Motorola’s next generation 32-bit microprocessor, the MC68000, led the wave of technologies that spurred the computing revolution in 1984, powering devices from companies such as Apple, Commodore, Atari, Sun, and Hewlett Packard.[8]

In the 1990s, Motorola’s technology was the driving force behind intelligent power switches for anti-lock brake systems, one of the first microelectromechanical systems (MEMS) inertial sensor for automotive airbags, and Motorola’s MPC5200 microprocessor deployed telematic systems for General Motors’ OnStar systems.[9]

Since then, Freescale has continued to provide the technology behind consumer, medical, networking and automotive products from microprocessors for the world’s first tubing-free wireless insulin pump,[10] to and automotive microcontrollers for efficient engine design. Freescale’s motion-sensing accelerometer powers the interactivity of the Guitar Hero video games.[11] The number one provider of eReader applications processors worldwide is Freescale.[12]

In 2011, the company launched the industry’s first multimode wireless base station processor family that scales from small to large cells – integrating DSP and communications processor technologies to realize a true "base station-on-chip".[13] In addition, a recent ABI Research market study report states that Freescale owns 60% share of the Radio Frequency (RF) semiconductor device market.

Also in 2011, Freescale announced the company's first magnetometer for location tracking in smart mobile devices.[14] With the partnership of McLaren Electronic Systems, they helped the NASCAR Sprint Cup Series vehicles convert from carburetors to fuel injection starting in 2012.[15][16][17]

Zune bug

Clock driver software written by Freescale was responsible for the 2008 Zune leap year bug.[18][19]

Kinetis

On 26 February 2013, Freescale Semiconductor announced the creation of the world’s smallest (by size) ARM-powered chip. The Kinetis KL02 measures 1.9 by 2 millimeters and is a full microcontroller unit (MCU), meaning the chip sports a processor, RAM, ROM, clock and I/O control unit. The chip competes with the Atmel M0+ offerings, which are the low-power leaders in the industry [20] One application that Freescale says the chips could be used for is swallowable computers. Freescale already works with a variety of health and wellness customers. Both the Fitbit and OmniPod insulin pump use Freescale chips. The new chip was on display at 'Embedded World' in Nuremberg, Germany from February 26, 2013 to February 28, 2013.[21]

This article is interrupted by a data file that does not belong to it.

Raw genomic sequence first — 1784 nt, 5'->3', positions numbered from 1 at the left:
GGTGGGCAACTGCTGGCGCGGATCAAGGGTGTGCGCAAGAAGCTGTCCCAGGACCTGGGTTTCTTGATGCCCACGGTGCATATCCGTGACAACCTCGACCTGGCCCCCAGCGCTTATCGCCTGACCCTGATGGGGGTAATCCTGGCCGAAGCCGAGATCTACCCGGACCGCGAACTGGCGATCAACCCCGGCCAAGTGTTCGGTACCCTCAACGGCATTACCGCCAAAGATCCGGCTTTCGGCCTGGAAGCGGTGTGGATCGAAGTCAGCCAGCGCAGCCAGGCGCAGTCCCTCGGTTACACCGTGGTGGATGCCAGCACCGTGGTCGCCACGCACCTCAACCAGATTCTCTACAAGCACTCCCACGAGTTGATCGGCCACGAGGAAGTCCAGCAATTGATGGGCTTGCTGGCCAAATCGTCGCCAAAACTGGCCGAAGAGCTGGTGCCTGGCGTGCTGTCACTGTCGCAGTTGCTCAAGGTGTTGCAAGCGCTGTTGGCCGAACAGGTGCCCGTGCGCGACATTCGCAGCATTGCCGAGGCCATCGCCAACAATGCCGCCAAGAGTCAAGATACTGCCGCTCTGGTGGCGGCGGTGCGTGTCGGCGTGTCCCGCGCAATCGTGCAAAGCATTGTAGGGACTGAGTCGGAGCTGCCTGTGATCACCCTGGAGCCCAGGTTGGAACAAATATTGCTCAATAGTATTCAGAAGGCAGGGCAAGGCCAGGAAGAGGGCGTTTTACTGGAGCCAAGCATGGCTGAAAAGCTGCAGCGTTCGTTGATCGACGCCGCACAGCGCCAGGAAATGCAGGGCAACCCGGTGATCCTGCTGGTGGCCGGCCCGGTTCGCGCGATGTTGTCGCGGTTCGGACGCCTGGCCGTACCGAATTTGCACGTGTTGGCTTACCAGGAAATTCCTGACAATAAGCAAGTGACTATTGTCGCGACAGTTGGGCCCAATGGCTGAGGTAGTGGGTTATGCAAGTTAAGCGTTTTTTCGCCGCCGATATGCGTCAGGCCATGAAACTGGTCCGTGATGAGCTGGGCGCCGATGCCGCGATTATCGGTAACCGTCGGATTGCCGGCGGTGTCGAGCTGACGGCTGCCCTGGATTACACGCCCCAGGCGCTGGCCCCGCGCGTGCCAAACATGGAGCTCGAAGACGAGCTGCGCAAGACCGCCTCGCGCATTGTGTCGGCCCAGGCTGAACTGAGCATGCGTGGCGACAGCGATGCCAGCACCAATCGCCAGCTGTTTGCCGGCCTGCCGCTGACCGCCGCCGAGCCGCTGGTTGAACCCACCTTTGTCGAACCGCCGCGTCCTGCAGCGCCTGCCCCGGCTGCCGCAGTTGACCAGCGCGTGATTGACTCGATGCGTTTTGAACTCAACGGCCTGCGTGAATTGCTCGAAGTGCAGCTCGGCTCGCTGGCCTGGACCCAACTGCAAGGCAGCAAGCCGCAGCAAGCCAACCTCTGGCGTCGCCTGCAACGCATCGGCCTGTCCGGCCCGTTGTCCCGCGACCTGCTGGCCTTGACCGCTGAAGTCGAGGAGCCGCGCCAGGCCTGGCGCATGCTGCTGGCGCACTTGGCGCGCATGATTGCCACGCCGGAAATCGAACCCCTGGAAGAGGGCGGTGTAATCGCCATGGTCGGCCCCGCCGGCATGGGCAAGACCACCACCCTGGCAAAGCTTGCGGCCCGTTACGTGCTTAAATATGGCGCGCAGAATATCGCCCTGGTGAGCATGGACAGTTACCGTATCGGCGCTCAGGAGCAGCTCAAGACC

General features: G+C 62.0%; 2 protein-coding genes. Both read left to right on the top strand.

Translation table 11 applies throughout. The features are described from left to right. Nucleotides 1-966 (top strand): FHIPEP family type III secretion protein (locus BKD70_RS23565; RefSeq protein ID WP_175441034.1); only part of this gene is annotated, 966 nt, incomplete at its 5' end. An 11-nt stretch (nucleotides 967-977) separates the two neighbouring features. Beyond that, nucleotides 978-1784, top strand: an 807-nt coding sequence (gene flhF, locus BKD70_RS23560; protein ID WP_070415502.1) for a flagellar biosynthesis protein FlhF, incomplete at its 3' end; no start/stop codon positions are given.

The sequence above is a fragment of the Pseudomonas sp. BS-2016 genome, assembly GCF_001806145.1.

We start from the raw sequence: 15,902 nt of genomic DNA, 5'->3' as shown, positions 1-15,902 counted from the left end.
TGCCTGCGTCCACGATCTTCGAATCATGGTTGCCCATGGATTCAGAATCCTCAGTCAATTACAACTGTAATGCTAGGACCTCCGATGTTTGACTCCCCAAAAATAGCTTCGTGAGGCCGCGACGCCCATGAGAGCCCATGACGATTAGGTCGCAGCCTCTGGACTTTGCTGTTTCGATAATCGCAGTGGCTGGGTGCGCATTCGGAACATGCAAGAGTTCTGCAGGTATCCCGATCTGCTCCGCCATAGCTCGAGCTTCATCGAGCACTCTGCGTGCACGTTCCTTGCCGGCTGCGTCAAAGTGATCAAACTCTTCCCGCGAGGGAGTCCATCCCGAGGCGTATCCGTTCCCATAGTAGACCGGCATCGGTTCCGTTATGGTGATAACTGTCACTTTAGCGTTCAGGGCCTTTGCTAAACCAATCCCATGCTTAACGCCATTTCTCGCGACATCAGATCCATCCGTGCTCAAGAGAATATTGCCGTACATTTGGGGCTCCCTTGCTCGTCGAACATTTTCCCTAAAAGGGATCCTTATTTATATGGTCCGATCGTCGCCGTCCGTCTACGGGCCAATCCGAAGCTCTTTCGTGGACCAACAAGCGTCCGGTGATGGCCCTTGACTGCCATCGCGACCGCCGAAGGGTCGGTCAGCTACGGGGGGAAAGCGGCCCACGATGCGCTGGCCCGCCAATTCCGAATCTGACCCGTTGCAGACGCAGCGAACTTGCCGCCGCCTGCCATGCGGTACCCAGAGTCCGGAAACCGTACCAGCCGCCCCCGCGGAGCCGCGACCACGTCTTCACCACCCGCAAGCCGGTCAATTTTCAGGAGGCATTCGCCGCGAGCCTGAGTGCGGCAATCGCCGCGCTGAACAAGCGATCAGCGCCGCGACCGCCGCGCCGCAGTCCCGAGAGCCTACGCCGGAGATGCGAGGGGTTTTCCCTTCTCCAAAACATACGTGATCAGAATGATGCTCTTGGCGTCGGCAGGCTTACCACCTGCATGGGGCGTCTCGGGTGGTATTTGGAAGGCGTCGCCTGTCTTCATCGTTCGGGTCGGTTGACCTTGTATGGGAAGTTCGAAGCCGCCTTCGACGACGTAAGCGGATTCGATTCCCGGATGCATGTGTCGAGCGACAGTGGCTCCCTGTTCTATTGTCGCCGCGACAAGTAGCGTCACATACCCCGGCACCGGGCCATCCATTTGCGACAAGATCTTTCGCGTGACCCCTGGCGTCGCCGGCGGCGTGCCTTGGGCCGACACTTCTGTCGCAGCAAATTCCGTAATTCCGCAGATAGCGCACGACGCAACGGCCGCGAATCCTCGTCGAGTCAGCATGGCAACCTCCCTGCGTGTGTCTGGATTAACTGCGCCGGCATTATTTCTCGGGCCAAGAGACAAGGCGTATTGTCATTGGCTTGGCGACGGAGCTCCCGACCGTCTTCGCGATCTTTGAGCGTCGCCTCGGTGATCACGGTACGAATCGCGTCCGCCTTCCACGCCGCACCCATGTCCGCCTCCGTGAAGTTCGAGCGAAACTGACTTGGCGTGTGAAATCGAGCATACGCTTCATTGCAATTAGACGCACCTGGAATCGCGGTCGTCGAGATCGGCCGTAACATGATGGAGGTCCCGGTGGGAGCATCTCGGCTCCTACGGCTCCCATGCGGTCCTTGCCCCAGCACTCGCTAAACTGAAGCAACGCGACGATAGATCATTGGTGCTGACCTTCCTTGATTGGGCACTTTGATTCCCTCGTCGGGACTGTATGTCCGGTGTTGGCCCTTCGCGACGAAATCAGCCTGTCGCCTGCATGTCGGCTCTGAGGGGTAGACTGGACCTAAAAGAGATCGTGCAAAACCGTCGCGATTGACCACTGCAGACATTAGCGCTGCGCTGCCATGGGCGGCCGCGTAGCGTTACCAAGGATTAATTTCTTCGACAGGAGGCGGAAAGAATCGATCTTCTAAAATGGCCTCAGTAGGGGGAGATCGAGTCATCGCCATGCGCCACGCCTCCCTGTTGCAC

Financials

Motorola announced that their semiconductor division would be divested on October 6, 2003 to create Freescale. Freescale completed its IPO on July 16, 2004.

On September 15, 2006, Freescale agreed to a $17.6 billion buyout by a consortium led by Blackstone Group and its co-investors, Carlyle Group, TPG Capital, and Permira.[22] The buyout offer was accepted on November 13, 2006 following a vote by company shareholders. The purchase, which closed on December 1, 2006, was the largest private buyout of a technology company until the Dell buyout of 2013 and is one of the ten largest buyouts of all time.[23]

Freescale filed to go public on February 11, 2011 and completed its IPO on May 26, 2011. Freescale is traded on the New York Stock Exchange under the ticker symbol FSL. At the time of the IPO, the company had $7.6 billion in outstanding debt on its books,[24] and the company is being investigated for misconduct related to this IPO.[25]

See also

Notes

External links

  • Corporate website


Template:Major information technology companies